Category Archives: senior pets

Caring for a Senior Pet

By Langley Cornwell

Everyone who shares their life with a dog or a cat wishes their pet would live longer. Even so, with advances in veterinary medicine companion animals are living longer than ever before. This increased lifespan is a wonderful thing, but because pets are living longer they can become afflicted with certain ailments that younger pets are not susceptible to. It’s the same thing we humans face; as we age, our bodies and minds change. Advancing into our golden years will mean a different type of medical attention for most of us. Your pet will need a different type of medical attention as well.

For your pets, aging may bring on osteoarthritis, mobility changes, weight gain, heart, kidney, and liver disease, benign or cancerous tumors, hormonal conditions such as thyroid imbalance and diabetes, and other things. Because of these possibilities, the American Animal Hospital Association (AAHA) recommends that you prepare to modify some of the activities you currently enjoy doing with your pets. As your senior  pet starts to slow down, you have to adapt. Also, it will be necessary to work with your veterinarian to stay on top of your pet’s changing conditions and adjust their lifestyle to accommodate the aging process.

When does ‘old age’ start?

For dogs, small breeds usually live longer than large breeds, and cats generally live longer than dogs. Some dogs are considered middle to senior aged when they reach around 7 years of age. And some cats are considered middle to senior aged when they reach about 10 years of age. It really varies with each individual animal.

How will I know my pet is approaching ‘senior’ status, and what should I do about it?

Physical changes: As your pet’s body ages, physical changes will naturally occur. Some of the changes are easy enough to deal with, but a common problem that’s difficult to manage is inappropriate urinating. With both cats and dogs, the kidneys are one of the most common organs to lose function. As well trained as your pet may be, they may not be able to control where or when they eliminate as they get older. Do not scold your pet, but take notice and call your vet immediately. Incontinence or excessive urination can indicate diabetes and/or kidney failure, and both of these conditions are treatable with early detection.

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Training an Older Dog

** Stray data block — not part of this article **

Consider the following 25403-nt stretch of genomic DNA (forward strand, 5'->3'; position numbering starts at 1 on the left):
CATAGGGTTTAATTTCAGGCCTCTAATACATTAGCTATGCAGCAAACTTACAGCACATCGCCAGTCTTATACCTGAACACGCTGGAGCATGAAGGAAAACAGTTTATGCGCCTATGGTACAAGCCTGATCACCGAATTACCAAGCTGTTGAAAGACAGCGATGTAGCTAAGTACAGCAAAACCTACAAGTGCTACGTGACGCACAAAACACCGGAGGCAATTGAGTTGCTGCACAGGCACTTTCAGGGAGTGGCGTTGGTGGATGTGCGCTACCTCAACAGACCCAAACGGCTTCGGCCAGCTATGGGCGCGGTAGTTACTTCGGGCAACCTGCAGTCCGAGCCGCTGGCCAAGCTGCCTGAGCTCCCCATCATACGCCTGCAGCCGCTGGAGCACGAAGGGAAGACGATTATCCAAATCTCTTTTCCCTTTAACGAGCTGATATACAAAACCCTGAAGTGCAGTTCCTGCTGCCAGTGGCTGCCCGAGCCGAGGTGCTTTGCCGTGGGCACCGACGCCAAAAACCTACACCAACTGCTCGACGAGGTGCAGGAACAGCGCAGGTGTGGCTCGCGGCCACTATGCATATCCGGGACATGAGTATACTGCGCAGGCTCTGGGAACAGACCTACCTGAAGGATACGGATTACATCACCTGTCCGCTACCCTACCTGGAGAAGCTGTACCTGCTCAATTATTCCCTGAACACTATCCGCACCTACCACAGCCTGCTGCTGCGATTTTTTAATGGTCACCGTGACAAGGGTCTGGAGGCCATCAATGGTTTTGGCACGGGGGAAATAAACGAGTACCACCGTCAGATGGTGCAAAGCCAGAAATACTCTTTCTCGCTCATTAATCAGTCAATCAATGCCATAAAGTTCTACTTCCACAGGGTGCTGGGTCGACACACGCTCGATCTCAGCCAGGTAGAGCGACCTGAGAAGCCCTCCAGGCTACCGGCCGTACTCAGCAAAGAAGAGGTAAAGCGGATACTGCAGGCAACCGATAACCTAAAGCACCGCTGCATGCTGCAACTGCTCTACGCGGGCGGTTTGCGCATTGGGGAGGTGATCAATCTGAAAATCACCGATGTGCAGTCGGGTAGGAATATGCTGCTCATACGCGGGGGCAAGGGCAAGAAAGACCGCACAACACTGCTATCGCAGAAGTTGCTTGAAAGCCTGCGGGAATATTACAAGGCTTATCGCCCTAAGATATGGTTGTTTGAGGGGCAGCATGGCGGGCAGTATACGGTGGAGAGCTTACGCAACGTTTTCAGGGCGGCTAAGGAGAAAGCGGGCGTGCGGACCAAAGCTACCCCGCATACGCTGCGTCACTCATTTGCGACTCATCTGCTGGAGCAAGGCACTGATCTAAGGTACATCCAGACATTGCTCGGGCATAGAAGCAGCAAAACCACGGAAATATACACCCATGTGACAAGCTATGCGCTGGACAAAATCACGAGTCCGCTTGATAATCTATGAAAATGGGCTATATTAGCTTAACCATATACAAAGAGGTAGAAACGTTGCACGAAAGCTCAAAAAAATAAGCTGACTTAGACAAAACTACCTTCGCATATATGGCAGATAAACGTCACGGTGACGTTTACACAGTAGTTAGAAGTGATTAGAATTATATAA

By Langley Cornwell

Yes, you can teach an old dog new tricks! You can also teach them new behaviors. While the approach is different than training a puppy, an adult dog is entirely capable of learning.

If you’re wondering why you would need to train an adult dog, consider these scenarios:

• You’ve recently adopted an older dog from an animal shelter or rescue facility and – while sweet – the dog doesn’t know basic commands.

• You want to teach your longtime companion new activities to keep him active; activities like agility, hunting, or obedience trials.

• Your dog has developed a few bad habits or is getting petulant and snippy.

• You recently retired and plan to start traveling with your dog.

There is a solution to all of these situations as long as you stay patient and approach the task knowledgeably.

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Tips to Help a Senior Pet Stay Active

By Linda Cole

I have several dogs that are getting along in years. They move slower and are more content to sleep away the hours, but a lack of exercise and stimulation isn’t a healthy way for them to spend their senior years. Older pets can develop arthritis and other joint related problems that may keep them from enjoying activities, but it’s still important to keep them as active as possible. If you have a senior pet, here are some tips to help them stay active.

By the time a pet turns a year old, they are already a teenager in human years. The senior years for small dogs 20 pounds or less begin at the age of 7 to 9, and larger dogs are considered seniors at 6 to 7 years. Cats are actually living longer because of advances in veterinary medicine. An indoor cat can easily live up to 18 years or longer and are considered senior at around 9 years. Outdoor cats have shorter life spans, around 4 to 5 years.

How to Keep Senior Dogs Active

As dogs age, they may not be able to keep up a rigorous exercise schedule. That doesn’t mean you have to stop running, biking, hiking or any other activity you enjoy doing with your dog, but it does mean you may need to slow things down for your senior dog’s sake. Swimming and slower walks for senior dogs, especially one with arthritis, keep their muscles strong. Exercise helps keep joints limber, keeps their bowels functioning normally, digestive system working and helps your dog maintain a healthy body weight.

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Five Good Reasons to Adopt a Senior Pet

By Julia Williams

I think it’s great that the ASPCA and Petfinder.com celebrate November as Adopt-a-Senior-Pet Month. So many older animals languish in shelters because potential adopters are typically more interested in a younger pet. I completely understand the allure of those cute kittens and puppies, but I still feel sad for all those older dogs and cats that would make wonderful family pets if given the chance.

Many people erroneously assume that the adult dogs and cats in shelters are there because of problem behavior or some other fault. The truth is, the majority of adult pets in shelters are not “bad” – they were given up by people who can’t care for them anymore or simply don’t want to, for various reasons. Unfortunately, if they are already “senior” age, their chances of being adopted are slim. What you may not realize, however, is that older pets can be a better choice than puppies and kittens, for many reasons.

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